If your first thought when hearing about this was, “It sounds like a retainer,” you aren’t alone.
Zavieh, who offers her own subscription-based plan for other lawyers (given the name of her podcast, you would be unsurprised to know that she is a legal ethics attorney), described the difference between a lawyer-on-retainer and a subscription service: while a lawyer-on-retainer secures availability for the fee but does not include or guarantee any services, the subscription service is a payment for services that you may or may not choose to consume. It is a narrow distinction which leads to another ethical question: if you are charging monthly for these services, but the client does not use them, isn’t that an unconscionable fee?
Tobin said that he initially had that same concern: is it fair to charge a fee for services that may not be used? While most of us would fear clients abusing an unlimited legal service subscription, he found that the opposite was more likely to be true: they would forget to use it. That concern is why he provides webinars, legal information resources and newsletters, and proactively reaches out to the clients quarterly - at a minimum - to encourage them to use their advice services regularly.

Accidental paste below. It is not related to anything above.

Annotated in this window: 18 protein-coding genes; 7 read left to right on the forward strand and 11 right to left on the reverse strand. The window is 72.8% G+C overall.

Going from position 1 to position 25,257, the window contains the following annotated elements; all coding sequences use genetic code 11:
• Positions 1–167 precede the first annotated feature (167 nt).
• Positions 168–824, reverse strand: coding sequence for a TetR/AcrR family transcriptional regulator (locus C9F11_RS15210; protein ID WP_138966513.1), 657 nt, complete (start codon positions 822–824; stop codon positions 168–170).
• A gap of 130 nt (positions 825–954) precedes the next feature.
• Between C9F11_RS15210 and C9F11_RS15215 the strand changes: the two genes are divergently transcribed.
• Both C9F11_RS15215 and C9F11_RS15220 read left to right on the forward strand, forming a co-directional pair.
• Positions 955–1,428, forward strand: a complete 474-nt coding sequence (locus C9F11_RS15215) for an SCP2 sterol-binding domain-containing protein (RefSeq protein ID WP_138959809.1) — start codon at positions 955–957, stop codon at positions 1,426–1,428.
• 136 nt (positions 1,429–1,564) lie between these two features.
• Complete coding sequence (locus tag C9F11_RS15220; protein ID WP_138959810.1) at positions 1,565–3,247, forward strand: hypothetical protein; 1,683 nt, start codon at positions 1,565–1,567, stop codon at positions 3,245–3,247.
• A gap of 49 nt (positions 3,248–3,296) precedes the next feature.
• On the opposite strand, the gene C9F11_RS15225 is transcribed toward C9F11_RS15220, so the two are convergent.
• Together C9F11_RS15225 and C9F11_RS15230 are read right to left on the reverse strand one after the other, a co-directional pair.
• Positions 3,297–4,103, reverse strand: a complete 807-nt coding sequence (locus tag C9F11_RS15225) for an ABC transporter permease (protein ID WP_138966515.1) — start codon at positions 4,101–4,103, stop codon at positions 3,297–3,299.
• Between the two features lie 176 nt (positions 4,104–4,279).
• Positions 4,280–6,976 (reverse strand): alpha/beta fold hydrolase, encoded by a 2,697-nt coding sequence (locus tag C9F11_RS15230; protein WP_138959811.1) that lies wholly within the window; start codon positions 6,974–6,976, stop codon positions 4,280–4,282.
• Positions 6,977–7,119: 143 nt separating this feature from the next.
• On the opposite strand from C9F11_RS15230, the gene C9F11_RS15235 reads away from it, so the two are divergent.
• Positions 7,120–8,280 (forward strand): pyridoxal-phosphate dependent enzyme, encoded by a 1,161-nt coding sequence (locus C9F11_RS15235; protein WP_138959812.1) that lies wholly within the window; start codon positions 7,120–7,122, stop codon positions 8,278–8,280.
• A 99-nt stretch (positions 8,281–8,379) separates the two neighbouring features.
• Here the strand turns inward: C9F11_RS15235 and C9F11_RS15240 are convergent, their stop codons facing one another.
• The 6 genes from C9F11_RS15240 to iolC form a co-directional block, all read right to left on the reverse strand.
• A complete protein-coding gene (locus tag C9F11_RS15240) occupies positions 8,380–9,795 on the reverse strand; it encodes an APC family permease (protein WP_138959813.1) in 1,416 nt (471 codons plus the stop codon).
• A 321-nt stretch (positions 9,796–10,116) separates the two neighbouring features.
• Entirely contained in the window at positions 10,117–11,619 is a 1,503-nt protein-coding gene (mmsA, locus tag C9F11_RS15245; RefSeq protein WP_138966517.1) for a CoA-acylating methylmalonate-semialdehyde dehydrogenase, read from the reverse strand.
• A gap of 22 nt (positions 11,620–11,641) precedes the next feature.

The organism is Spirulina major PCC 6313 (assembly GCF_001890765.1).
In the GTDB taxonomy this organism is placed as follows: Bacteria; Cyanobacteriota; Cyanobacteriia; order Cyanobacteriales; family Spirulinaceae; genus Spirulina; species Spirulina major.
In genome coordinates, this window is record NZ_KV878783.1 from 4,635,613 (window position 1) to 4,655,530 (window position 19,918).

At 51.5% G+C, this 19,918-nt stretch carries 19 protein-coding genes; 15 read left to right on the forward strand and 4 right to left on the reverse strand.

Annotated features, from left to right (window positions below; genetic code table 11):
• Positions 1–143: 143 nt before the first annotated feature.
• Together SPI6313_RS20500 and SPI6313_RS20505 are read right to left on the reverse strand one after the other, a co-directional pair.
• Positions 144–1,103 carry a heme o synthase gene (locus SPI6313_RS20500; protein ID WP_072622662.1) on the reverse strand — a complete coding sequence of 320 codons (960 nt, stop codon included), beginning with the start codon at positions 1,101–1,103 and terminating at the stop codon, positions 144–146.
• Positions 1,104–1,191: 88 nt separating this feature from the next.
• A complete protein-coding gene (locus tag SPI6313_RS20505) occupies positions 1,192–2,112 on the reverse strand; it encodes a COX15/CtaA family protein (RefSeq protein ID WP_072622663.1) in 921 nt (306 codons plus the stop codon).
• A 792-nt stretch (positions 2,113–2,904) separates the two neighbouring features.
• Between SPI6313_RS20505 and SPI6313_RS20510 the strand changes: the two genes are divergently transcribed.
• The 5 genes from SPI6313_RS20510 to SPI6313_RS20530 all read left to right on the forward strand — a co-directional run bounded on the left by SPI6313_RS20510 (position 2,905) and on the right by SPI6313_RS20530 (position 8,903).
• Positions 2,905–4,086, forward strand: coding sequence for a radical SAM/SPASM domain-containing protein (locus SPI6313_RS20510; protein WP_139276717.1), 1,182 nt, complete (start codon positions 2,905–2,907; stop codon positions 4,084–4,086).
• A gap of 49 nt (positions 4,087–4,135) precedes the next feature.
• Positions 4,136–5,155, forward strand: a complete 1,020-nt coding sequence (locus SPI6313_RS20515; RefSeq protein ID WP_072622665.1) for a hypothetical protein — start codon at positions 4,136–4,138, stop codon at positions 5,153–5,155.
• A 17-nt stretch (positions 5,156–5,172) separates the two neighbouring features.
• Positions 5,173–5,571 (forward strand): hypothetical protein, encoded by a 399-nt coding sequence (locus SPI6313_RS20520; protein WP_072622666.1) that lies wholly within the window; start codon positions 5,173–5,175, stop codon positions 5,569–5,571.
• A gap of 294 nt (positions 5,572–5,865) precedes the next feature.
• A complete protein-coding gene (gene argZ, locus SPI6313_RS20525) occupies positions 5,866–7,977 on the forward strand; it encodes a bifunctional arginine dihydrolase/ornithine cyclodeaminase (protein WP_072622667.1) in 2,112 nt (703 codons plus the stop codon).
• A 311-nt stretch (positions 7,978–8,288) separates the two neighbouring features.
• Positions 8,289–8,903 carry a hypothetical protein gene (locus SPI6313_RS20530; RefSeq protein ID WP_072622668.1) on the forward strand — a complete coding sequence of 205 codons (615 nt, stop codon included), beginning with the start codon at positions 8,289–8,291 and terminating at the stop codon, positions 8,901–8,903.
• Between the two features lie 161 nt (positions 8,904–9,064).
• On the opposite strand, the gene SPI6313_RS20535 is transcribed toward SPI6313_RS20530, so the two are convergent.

This “subscription thing” sounds interesting. You generally understand the idea. It seems that a variety of different firms have offered it, but, maybe, you’re still not convinced. We’ve got you! Next in this series, we’ll dig in on the benefits of a subscription legal practice, including a deeper discussion to help you determine if this model is something you could use in your firm.
Read Part 2, The “why” of subscription legal services Or, download our in-depth subscription legal services white paper which combines this 5-part series into one digestible guide and includes bonus tips and suggestions.
Image credit: “Subscription” by CreditDebitPro.com is licensed under CC BY 2.0.